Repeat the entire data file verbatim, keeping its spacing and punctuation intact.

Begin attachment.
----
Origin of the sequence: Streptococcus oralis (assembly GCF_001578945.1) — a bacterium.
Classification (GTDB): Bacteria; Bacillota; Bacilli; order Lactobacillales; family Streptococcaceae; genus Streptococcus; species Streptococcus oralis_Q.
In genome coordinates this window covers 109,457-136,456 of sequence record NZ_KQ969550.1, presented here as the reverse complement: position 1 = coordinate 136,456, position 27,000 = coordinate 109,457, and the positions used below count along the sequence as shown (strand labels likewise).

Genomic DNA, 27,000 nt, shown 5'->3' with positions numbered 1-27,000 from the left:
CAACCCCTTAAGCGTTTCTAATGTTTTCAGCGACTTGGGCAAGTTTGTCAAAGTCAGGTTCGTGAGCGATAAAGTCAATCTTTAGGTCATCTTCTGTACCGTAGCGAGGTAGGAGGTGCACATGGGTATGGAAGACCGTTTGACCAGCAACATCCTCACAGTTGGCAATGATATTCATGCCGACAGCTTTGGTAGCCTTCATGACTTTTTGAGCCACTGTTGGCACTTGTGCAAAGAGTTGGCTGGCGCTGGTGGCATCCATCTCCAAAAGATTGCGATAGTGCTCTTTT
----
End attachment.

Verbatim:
Origin of the sequence: Streptococcus oralis (assembly GCF_001578945.1) — a bacterium.
Classification (GTDB): Bacteria; Bacillota; Bacilli; order Lactobacillales; family Streptococcaceae; genus Streptococcus; species Streptococcus oralis_Q.
In genome coordinates this window covers 109,457-136,456 of sequence record NZ_KQ969550.1, presented here as the reverse complement: position 1 = coordinate 136,456, position 27,000 = coordinate 109,457, and the positions used below count along the sequence as shown (strand labels likewise).

Genomic DNA, 27,000 nt, shown 5'->3' with positions numbered 1-27,000 from the left:
CAACCCCTTAAGCGTTTCTAATGTTTTCAGCGACTTGGGCAAGTTTGTCAAAGTCAGGTTCGTGAGCGATAAAGTCAATCTTTAGGTCATCTTCTGTACCGTAGCGAGGTAGGAGGTGCACATGGGTATGGAAGACCGTTTGACCAGCAACATCCTCACAGTTGGCAATGATATTCATGCCGACAGCTTTGGTAGCCTTCATGACTTTTTGAGCCACTGTTGGCACTTGTGCAAAGAGTTGGCTGGCGCTGGTGGCATCCATCTCCAAAAGATTGCGATAGTGCTCTTTT